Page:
The Adviser is an investment adviser registered with the SEC as such pursuant to the Investment Advisers Act of 1940. The Adviser is the primary ETF business, and a wholly-owned subsidiary, of BNY Mellon, a global investments company dedicated to helping its clients manage and service their financial assets throughout the investment lifecycle. Whether providing financial services for institutions, corporations or individual investors, BNY Mellon delivers informed investment management and investment services in 35 countries. BNY Mellon is a leading investment management and investment services company, uniquely focused to help clients manage and move their financial assets in the rapidly changing global marketplace. As of June 30, 2023, BNY Mellon has $46.9 trillion in assets under custody and administration and $1.9 trillion in assets under management. "BNY Mellon" is the corporate brand of The Bank of New York Mellon Corporation. BNY Mellon Investment Management is one of the world's leading investment management organizations, and one of the top U.S. wealth managers, encompassing BNY Mellon's affiliated investment management firms, wealth management services and global distribution companies. Additional information is available at www.im.bnymellon.com.

The asset management philosophy of the Adviser is based on the belief that discipline and consistency are important to investment success. For each fund, the Adviser seeks to establish clear guidelines for portfolio management and to be systematic in making decisions. This approach is designed to provide each fund with a distinct, stable identity.

Sub-Adviser

The Adviser has engaged its affiliate, Newton Investment Management Limited, to serve as the sub-adviser for each fund. NIM, subject to the Adviser's supervision and approval, provides day-to-day management of each such fund's assets. NIM is an indirect wholly-owned subsidiary of BNY Mellon founded in 1978 and is regulated by the Financial Conduct Authority in the United Kingdom and registered in the United States with the SEC as an investment adviser. NIM's principal office is located at 160 Queen Victoria Street, London, EC4V, 4LA, United Kingdom. As of June 30, 2023, NIM managed approximately $48.4 billion in discretionary separate accounts and other investment accounts.

A discussion regarding the basis for the board's approval of the funds' advisory agreements with the Adviser, and the sub-investment advisory agreements between the Adviser and NIM on behalf of the funds, is available in the funds' semi-annual report for the period ended April 30, 2022. NIM has entered into a sub-sub-investment advisory agreement with its affiliate, Newton Investment Management North America LLC (NIMNA), to enable NIMNA to provide certain advisory services to NIM for the benefit of the fund, including, but not limited to, portfolio management services. NIMNA is subject to the supervision of NIM and BNYM Investment Adviser. NIMNA is also an affiliate of BNYM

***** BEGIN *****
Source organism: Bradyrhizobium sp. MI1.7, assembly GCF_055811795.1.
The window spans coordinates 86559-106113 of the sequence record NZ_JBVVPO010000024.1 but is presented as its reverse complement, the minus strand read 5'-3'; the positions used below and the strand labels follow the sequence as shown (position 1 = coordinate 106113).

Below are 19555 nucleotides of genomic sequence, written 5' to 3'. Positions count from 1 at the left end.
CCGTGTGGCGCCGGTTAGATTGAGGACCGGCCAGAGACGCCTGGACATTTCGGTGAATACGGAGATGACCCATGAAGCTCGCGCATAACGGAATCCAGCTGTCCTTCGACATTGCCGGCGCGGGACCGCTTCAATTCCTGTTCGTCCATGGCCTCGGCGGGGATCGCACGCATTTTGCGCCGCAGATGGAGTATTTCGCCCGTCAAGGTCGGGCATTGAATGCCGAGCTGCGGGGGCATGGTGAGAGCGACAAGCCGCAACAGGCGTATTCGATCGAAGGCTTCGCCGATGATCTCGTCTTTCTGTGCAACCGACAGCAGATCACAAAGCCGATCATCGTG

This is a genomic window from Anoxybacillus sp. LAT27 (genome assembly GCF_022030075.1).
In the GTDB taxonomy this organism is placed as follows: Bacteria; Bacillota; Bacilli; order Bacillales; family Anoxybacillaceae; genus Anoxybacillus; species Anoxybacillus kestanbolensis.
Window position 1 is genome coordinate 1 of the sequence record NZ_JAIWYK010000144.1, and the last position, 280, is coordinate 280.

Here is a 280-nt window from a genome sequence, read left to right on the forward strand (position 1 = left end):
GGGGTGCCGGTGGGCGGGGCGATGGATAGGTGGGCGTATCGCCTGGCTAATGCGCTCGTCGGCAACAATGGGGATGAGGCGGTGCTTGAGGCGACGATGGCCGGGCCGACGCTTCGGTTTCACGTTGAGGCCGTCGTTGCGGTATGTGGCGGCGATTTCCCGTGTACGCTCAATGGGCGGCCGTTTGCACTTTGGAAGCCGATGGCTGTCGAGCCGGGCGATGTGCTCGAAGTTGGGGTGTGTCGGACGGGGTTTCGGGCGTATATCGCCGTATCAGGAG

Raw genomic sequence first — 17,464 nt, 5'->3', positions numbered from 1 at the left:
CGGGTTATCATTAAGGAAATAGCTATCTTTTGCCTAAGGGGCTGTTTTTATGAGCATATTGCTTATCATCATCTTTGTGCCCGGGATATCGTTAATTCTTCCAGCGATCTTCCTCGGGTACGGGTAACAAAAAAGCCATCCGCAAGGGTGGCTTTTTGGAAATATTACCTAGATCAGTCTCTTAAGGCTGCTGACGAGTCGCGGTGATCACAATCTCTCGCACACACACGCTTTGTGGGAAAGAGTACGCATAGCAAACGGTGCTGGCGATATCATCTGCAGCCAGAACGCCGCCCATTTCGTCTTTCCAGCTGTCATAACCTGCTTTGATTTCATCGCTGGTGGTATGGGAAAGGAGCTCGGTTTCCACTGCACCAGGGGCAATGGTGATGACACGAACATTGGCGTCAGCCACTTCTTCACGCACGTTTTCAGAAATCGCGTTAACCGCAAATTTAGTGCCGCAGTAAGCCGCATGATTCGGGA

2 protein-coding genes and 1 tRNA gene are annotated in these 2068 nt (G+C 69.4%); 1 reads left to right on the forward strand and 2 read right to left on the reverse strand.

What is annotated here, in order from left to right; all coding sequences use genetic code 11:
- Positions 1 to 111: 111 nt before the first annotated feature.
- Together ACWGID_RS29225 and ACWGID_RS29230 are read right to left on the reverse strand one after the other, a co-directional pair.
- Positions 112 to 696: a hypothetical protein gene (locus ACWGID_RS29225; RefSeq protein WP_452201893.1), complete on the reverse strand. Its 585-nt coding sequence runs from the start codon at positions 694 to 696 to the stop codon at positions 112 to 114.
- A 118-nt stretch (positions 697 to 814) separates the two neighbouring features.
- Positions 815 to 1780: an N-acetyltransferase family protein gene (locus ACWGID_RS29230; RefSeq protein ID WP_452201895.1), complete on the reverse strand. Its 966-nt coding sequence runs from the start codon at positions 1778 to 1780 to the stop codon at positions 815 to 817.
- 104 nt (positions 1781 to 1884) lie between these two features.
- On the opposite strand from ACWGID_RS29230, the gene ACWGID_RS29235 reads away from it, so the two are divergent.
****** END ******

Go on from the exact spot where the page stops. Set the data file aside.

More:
39


Investment Adviser. NIMNA is an indirect wholly-owned subsidiary of BNY Mellon registered in the United States with the Securities and Exchange Commission as an investment adviser. NIMNA's principal office is located at BNY Mellon Center, 201 Washington Street, Boston, Massachusetts 02108. As of June 30, 2023, NIMNA had approximately $60.8 billion in assets under management. A discussion regarding the basis for the board's approving the sub-sub-investment advisory agreement between NIM and NIMNA will be available in the fund's next shareholder report.

The Adviser has obtained from the SEC an exemptive order, upon which the funds may rely, to use a manager of managers approach that permits the Adviser , subject to certain conditions and approval by the funds' board, to enter into and materially amend sub-investment advisory agreements with one or more sub-advisers who are either unaffiliated or affiliated with the Adviser without obtaining shareholder approval. The exemptive order also relieves the funds from disclosing the sub-investment advisory fee paid by the Adviser to a sub-adviser in documents filed with the SEC and provided to shareholders. A fund is required to disclose (as a dollar amount and a percentage of the fund's assets) (1) the aggregate fees paid to the Adviser and any wholly-owned sub-adviser and (2) the aggregate fees paid to affiliated (i.e., less than wholly-owned) and unaffiliated sub-advisers. The Adviser has ultimate responsibility (subject to oversight by the fund's board) to supervise any sub-adviser and recommend the hiring, termination, and replacement of any sub-adviser to the fund's board. The funds' board, including a majority of the "non-interested" board members, must approve each new sub-adviser. In addition, the funds are required to provide shareholders with information about each new sub-adviser within 90 days of the hiring of any new sub-adviser.